Put the switches in the holes and the caps on the switch stems. Hey, it already looks like a keyboard! Pic: Caps on

Soldering time

Turn your little keyboard on its back. I used hotswap sockets (you don't need them) so I had to solder to the sockets. But you can solder directly to the switch contacts. Pic: Sockets on If you are new to soldering, wires and switch contacts are the perfect practice field. Nothing to screw up. But you may read about soldering, watch videos and practice on simple wires first. My basic soldering crash course may help too.

Grid aka matrix

To keep this short, you need to solder the switches together forming rows and columns. Additionally, you have to add a diode for each switch. We do this to help the controller to avoid some ambiguous cases while detecting which key was pressed. You can read about this in my keyboard matrix guide if you are interested. You wouldn't need a matrix for 6 keys but we do it anyway to practice.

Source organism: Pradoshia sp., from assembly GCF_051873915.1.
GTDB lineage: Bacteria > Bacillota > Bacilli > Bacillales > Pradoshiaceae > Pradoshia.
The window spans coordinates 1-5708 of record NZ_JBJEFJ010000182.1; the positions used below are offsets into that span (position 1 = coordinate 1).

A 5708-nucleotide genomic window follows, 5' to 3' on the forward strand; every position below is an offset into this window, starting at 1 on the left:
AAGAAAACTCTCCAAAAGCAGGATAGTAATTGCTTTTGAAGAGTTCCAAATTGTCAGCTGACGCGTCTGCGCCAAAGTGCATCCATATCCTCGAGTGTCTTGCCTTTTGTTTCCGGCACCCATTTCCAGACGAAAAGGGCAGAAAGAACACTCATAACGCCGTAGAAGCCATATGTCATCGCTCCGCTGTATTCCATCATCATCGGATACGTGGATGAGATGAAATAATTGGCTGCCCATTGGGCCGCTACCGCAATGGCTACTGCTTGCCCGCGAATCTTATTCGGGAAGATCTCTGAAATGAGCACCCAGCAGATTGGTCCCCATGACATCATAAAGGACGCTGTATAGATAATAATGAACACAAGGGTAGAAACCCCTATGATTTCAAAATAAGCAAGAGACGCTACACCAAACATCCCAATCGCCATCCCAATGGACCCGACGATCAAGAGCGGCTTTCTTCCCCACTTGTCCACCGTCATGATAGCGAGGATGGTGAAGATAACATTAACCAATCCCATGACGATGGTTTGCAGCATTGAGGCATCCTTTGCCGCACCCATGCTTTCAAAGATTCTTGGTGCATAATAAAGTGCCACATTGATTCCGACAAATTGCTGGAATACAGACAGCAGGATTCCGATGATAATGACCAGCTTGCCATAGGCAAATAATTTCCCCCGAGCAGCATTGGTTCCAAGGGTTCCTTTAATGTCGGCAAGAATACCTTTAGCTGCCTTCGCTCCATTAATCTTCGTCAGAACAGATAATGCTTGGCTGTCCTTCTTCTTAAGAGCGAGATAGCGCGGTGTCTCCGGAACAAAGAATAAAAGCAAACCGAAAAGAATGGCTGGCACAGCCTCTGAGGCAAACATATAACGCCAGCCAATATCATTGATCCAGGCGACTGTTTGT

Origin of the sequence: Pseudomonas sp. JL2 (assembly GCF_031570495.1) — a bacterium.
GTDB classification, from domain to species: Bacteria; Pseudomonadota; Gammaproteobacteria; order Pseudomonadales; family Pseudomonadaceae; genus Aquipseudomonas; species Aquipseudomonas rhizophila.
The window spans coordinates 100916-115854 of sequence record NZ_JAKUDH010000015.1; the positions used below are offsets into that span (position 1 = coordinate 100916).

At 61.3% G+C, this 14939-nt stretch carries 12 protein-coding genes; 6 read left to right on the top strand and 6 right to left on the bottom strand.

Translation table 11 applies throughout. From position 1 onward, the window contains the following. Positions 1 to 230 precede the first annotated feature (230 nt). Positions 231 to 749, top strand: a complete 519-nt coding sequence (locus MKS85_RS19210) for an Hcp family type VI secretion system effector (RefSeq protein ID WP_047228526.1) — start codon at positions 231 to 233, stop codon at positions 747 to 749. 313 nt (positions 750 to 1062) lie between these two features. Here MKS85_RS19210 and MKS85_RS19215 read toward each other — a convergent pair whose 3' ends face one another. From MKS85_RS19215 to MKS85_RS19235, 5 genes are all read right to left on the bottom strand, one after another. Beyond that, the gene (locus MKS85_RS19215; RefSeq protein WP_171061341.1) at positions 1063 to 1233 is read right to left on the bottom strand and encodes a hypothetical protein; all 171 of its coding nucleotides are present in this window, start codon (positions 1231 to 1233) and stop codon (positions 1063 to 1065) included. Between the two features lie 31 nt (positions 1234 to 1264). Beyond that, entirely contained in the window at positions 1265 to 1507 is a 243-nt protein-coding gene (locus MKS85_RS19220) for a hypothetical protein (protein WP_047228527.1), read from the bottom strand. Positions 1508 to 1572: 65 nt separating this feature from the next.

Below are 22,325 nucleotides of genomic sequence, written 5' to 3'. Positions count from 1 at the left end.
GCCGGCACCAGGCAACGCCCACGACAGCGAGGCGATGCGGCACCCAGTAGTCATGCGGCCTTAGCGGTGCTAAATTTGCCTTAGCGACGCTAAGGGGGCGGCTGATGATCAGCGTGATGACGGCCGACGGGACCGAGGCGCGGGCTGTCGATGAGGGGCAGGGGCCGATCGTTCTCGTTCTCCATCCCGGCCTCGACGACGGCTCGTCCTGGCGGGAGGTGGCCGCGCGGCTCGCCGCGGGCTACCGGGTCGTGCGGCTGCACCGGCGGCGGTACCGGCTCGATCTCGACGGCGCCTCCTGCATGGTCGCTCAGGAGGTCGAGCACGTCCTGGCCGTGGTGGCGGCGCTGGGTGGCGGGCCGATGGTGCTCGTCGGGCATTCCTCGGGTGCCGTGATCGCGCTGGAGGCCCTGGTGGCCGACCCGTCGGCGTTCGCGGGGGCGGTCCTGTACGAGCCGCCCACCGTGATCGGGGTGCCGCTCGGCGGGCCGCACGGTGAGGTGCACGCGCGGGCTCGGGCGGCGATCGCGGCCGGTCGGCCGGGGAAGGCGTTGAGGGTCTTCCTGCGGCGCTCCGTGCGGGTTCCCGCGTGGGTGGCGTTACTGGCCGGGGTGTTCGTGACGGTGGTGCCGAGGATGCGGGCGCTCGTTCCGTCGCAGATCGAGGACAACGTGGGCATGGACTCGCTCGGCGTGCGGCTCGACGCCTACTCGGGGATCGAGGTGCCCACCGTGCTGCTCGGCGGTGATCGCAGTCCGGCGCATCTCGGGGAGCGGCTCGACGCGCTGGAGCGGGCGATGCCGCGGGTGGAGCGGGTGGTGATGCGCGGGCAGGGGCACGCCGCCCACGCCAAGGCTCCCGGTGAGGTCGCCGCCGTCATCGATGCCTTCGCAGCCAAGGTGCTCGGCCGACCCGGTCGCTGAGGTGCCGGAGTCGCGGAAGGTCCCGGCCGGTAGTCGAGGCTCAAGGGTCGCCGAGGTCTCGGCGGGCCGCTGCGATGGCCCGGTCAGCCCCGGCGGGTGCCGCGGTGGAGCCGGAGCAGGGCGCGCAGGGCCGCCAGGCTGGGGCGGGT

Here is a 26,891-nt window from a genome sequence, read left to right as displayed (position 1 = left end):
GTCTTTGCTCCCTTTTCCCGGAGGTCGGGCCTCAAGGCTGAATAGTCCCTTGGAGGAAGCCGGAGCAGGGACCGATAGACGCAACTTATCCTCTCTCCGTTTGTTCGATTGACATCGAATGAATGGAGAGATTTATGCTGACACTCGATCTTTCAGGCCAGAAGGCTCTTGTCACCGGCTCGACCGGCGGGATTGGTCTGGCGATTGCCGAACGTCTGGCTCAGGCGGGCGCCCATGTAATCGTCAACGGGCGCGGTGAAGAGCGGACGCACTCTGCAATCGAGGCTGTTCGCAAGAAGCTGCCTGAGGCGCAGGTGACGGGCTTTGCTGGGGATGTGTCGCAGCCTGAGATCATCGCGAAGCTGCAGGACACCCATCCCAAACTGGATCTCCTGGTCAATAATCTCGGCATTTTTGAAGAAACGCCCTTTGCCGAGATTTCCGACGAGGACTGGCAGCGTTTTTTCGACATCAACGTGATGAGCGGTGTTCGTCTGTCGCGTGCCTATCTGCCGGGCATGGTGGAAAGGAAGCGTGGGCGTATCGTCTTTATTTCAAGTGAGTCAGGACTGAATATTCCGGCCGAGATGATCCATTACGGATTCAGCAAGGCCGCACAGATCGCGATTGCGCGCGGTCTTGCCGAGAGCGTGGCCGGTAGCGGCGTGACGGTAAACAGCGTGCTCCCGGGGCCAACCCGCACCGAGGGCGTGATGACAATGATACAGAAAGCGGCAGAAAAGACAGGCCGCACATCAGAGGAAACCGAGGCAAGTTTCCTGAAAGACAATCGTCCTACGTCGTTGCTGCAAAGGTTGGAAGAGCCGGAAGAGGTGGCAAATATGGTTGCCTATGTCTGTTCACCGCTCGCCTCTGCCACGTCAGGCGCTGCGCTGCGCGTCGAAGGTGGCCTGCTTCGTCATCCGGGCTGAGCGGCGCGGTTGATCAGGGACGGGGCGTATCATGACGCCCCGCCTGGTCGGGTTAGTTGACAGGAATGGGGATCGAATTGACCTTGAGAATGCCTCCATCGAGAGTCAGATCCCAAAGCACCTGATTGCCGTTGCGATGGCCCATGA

Diodes

Diodes let electricity flow in one direction only. Their polarity (direction) is crucial. You have to solder them in the same direction across the whole board, looking for the tiny black ring mark. I soldered them with the black ring downwards. (You can solder them the other way too, but you have to be consistent and set the direction in QMK's config.h later.)

There are all kind of diodes, but people generally use 1N4148 diodes for keyboards. They are dirt cheap, you get 200 pieces for 1$ from Aliexpress. Pic: Diode direction

Preparing and soldering the diodes

Bending one diode leg and cutting the other leg shorter in advance helps later while soldering. I made this loop with a plier, but this is an overkill. This is how I've done it with my next board. Pic: Diode prepared for soldering

Solder the diodes to the switch/socket contacts.

Making the rows